Thousands of demonstrators, angered by the rising death toll since the unrest began in December 2022, have flocked to Peru’s capital, Lima. Police estimated that about 3,500 people took part in the march, but it may have been twice as many.
In the past month, violent protests have unleashed violence not seen in Peru in more than 20 years, Reuters reported. Clashes with security forces have killed at least 54 people and wounded another 772, including security forces, since the unrest began, the Peruvian Ombudsman’s office said Thursday.
Police in Lima fought back against stone-throwing protesters on Thursday, and a historic building in the city’s historic center, San Martín Square, caught fire. The fire brigade told local radio that the building was unoccupied at the time of the fire, which has yet to be explained. Interior Minister Vicente Romero has cast doubt on claims circulating on social media that a police officer fired tear gas at the fire.
In the southern city of Arequipa, police fired tear gas at hundreds of protesters and attempted to take over the airport on local television, prompting authorities to suspend operations at Arequipa and Cusco airports.
The state of emergency has been extended in the country
Last week, the government of President Dina Boluarte was extended Emergency In the southern cities of Lima and Puno and Cuzco. Poluarte said the situation was “under control”. He apologized for the deaths of some of the demonstrators. Protesters describe the president as a “murderer” and call the killings by security forces “massacres”.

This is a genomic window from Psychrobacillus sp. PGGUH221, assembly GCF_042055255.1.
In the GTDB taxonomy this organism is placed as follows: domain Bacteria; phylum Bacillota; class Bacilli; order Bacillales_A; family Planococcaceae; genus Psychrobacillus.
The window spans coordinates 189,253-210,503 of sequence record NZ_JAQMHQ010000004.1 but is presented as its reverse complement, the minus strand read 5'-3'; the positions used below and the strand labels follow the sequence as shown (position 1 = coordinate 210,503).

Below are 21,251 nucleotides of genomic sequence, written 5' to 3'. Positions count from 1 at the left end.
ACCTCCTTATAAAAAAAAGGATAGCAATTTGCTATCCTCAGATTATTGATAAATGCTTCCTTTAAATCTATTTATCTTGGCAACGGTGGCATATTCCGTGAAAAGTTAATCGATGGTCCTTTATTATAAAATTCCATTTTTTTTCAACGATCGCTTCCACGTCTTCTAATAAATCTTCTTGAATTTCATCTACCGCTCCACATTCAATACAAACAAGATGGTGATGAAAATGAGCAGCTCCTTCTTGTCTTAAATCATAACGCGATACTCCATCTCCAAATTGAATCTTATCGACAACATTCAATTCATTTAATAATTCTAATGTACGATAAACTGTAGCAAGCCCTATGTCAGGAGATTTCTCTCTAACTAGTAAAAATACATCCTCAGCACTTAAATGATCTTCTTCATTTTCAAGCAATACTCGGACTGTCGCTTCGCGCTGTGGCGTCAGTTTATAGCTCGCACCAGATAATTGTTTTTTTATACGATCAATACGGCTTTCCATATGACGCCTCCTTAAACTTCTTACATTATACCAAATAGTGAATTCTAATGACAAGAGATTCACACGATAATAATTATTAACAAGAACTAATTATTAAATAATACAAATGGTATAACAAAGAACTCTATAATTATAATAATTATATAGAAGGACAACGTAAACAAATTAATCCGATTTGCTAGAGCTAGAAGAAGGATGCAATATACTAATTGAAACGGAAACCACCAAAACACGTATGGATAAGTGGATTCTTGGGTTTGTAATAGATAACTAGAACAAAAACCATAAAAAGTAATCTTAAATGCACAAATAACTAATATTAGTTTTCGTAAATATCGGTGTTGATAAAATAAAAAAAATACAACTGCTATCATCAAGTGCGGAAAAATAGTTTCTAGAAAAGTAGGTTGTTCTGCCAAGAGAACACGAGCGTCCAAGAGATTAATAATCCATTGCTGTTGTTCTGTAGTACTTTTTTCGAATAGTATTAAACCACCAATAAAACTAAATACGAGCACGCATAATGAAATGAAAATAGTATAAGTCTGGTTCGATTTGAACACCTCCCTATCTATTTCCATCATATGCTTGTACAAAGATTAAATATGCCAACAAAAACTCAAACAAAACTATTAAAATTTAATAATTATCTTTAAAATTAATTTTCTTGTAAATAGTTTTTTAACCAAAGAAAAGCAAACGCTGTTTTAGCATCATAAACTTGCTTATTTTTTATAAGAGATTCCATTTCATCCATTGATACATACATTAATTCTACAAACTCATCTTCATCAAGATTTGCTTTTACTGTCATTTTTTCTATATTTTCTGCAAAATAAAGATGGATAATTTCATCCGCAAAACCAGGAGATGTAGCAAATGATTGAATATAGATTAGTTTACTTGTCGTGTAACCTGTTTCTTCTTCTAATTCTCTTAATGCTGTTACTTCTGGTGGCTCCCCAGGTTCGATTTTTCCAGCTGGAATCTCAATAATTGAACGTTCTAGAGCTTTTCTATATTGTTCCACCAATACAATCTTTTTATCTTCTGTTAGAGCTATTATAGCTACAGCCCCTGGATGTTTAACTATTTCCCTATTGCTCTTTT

Peru’s public prosecutor’s office has opened an investigation against Polwart, alleging that she and members of her government may have committed crimes while pacifying the protests.
Participants in the protests, which have been ongoing since December, have been demanding the release of former Peruvian President Pedro Castillo, his reinstatement as head of state and early parliamentary elections in the country in 2023. Many from the country’s poorer, rural areas express their anger at Lima’s establishment over social inequalities and rising prices.
Riots erupted in Peru shortly after Castillo’s arrest on December 7. After the left-wing politician was impeached, former vice-president Bolvarde was appointed to the country’s highest post.
Main photo source: PAP/EPA/STR
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